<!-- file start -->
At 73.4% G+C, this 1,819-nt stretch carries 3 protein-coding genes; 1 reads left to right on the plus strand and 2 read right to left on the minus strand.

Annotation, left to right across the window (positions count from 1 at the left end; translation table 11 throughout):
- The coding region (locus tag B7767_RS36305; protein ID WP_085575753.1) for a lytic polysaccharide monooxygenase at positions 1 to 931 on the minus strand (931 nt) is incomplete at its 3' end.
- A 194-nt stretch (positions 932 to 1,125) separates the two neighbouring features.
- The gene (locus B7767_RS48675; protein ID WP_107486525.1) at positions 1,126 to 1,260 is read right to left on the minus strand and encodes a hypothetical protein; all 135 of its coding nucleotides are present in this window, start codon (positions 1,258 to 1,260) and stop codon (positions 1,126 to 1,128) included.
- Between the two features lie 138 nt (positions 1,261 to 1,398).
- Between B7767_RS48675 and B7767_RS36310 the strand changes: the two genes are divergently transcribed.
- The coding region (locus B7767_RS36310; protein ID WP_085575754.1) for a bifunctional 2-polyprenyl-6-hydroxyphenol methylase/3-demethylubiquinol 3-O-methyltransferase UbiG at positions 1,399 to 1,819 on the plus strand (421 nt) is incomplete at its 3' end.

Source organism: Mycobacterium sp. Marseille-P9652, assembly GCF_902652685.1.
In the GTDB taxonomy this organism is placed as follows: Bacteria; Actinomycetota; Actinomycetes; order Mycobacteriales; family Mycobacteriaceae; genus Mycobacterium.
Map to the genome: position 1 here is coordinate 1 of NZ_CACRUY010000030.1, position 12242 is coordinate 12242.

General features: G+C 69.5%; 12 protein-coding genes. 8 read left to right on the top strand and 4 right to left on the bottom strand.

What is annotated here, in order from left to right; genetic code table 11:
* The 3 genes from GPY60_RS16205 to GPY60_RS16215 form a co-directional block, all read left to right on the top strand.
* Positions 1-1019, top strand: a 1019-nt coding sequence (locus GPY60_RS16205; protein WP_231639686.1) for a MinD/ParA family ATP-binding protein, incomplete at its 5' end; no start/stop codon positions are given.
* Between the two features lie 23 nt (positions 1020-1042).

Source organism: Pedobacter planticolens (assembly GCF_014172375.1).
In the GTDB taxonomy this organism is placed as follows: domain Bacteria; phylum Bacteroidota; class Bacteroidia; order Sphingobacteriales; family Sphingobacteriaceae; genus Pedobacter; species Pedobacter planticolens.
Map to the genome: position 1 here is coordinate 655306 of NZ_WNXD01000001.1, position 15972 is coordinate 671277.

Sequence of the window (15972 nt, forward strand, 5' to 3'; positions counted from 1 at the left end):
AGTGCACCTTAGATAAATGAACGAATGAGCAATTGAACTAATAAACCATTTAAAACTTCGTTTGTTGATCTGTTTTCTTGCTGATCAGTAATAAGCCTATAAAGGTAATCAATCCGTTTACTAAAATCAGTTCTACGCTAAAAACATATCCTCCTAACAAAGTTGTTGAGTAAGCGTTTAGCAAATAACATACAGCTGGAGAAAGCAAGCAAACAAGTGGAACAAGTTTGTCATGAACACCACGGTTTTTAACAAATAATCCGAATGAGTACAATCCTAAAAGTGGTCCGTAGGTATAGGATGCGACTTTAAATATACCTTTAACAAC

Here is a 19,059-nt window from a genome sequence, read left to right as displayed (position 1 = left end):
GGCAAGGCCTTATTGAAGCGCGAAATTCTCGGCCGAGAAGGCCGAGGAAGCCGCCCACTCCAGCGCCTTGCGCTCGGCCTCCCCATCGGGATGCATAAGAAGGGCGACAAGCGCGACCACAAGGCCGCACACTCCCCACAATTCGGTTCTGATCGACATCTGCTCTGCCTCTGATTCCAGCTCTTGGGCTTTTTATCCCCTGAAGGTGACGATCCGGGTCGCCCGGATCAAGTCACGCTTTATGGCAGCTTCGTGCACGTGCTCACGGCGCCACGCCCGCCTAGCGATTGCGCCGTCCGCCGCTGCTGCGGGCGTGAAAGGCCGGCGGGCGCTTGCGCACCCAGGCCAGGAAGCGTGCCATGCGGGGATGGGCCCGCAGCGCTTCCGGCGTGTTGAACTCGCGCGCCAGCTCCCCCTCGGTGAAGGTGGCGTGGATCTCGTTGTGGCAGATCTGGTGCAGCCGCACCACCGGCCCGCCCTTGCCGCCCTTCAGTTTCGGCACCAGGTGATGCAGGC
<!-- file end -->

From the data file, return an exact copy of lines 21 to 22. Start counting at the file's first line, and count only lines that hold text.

AGTGCACCTTAGATAAATGAACGAATGAGCAATTGAACTAATAAACCATTTAAAACTTCGTTTGTTGATCTGTTTTCTTGCTGATCAGTAATAAGCCTATAAAGGTAATCAATCCGTTTACTAAAATCAGTTCTACGCTAAAAACATATCCTCCTAACAAAGTTGTTGAGTAAGCGTTTAGCAAATAACATACAGCTGGAGAAAGCAAGCAAACAAGTGGAACAAGTTTGTCATGAACACCACGGTTTTTAACAAATAATCCGAATGAGTACAATCCTAAAAGTGGTCCGTAGGTATAGGATGCGACTTTAAATATACCTTTAACAAC

Here is a 19,059-nt window from a genome sequence, read left to right as displayed (position 1 = left end):